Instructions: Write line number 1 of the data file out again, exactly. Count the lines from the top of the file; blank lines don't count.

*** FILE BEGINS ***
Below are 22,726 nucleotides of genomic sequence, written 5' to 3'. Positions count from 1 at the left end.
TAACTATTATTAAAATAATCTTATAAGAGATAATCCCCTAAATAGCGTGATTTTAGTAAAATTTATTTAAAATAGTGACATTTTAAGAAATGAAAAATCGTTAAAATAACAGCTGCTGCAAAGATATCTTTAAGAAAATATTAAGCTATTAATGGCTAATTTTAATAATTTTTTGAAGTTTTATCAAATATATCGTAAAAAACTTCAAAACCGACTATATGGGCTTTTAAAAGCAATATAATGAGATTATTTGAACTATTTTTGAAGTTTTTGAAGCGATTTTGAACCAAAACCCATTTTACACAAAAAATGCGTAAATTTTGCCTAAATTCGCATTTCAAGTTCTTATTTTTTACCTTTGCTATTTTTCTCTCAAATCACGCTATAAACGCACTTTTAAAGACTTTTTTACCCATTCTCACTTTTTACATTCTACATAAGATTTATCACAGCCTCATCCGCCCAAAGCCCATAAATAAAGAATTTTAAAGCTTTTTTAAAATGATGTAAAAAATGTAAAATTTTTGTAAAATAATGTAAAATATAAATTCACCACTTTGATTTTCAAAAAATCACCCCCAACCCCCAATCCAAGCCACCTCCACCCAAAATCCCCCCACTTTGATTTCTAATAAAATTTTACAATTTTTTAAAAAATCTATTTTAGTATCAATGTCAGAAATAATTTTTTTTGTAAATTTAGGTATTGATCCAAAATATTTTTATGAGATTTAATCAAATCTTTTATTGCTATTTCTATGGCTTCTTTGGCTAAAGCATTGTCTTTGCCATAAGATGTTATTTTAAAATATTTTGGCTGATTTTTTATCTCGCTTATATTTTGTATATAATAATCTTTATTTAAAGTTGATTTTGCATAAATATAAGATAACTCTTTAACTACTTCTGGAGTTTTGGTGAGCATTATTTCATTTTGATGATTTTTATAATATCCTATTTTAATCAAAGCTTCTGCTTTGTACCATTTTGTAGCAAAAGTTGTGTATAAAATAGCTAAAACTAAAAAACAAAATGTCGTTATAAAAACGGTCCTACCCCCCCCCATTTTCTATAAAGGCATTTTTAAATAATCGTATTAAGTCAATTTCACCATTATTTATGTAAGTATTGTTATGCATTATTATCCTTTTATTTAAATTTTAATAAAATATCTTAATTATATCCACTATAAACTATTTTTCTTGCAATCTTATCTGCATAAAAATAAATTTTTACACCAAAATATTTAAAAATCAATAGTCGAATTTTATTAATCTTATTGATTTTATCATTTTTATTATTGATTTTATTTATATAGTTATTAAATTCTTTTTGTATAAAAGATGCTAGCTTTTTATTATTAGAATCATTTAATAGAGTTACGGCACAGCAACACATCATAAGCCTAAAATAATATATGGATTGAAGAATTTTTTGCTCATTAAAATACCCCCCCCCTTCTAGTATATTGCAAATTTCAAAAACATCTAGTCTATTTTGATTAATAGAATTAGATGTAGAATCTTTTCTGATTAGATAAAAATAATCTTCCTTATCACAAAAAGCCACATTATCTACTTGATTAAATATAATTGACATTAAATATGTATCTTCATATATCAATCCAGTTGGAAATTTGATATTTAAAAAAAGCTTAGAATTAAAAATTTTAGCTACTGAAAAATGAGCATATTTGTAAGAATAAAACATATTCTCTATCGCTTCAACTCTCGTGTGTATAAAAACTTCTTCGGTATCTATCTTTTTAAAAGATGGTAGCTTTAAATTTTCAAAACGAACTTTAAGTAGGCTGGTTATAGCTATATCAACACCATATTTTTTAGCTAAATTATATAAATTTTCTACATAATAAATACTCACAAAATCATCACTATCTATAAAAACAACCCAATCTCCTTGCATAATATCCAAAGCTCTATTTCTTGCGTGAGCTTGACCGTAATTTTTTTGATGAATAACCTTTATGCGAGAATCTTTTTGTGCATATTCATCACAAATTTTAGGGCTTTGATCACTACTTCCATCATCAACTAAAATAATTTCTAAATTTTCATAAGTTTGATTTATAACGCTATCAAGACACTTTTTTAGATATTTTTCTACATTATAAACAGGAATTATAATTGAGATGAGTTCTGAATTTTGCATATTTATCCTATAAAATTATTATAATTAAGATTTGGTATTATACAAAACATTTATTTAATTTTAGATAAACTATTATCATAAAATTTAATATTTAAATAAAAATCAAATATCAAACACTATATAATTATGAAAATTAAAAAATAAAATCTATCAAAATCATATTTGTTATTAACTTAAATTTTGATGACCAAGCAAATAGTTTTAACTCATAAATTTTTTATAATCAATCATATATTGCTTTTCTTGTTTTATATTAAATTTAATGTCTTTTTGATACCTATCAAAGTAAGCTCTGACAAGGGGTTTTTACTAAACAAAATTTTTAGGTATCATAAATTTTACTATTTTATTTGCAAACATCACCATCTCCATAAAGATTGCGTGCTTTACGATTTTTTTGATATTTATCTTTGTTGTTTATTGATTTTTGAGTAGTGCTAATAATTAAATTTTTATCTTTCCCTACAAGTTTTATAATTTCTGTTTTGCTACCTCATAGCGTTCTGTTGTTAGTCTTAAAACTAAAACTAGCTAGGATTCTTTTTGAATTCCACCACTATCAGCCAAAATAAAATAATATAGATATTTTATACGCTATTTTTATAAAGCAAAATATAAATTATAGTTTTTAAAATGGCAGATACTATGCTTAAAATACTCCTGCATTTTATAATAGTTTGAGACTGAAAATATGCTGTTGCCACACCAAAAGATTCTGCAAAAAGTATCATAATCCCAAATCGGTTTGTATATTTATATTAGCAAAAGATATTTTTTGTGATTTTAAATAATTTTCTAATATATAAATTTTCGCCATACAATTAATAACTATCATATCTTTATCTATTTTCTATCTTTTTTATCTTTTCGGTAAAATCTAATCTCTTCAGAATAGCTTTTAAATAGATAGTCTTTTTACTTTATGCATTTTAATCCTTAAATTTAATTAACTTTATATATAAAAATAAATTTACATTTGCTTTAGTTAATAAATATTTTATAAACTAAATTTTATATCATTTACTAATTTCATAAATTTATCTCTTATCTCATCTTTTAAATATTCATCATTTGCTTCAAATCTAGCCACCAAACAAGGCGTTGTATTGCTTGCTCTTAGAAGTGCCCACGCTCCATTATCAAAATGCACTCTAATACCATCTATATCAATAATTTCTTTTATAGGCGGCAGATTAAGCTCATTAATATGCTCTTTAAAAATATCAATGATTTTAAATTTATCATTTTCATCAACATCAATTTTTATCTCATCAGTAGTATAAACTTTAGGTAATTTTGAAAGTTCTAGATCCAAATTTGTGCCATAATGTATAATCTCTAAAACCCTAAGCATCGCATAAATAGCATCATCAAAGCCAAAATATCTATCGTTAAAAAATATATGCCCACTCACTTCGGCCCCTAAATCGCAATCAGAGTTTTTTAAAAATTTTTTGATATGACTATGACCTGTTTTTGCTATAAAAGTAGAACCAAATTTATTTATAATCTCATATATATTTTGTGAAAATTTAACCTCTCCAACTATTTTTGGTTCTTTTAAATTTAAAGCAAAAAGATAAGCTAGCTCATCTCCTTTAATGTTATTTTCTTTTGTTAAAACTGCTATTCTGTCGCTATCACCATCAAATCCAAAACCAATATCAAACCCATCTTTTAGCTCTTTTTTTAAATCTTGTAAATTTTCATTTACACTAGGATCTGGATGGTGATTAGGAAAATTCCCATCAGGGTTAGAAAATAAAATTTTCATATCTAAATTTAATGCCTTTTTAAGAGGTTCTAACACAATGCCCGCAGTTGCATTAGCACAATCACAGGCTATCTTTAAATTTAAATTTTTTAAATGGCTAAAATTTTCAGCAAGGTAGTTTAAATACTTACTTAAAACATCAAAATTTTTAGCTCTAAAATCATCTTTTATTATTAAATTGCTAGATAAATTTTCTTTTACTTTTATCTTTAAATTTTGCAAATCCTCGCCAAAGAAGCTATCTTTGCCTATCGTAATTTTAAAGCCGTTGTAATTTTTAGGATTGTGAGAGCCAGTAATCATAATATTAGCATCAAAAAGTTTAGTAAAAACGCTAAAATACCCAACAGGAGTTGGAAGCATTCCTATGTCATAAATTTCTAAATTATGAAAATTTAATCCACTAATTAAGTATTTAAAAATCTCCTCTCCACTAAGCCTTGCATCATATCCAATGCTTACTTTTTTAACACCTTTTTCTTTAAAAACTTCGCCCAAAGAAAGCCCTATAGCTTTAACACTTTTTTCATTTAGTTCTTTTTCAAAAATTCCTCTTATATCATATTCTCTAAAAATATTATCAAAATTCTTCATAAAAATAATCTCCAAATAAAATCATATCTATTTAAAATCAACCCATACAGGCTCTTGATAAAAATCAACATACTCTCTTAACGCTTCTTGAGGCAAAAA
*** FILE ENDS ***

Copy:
Below are 22,726 nucleotides of genomic sequence, written 5' to 3'. Positions count from 1 at the left end.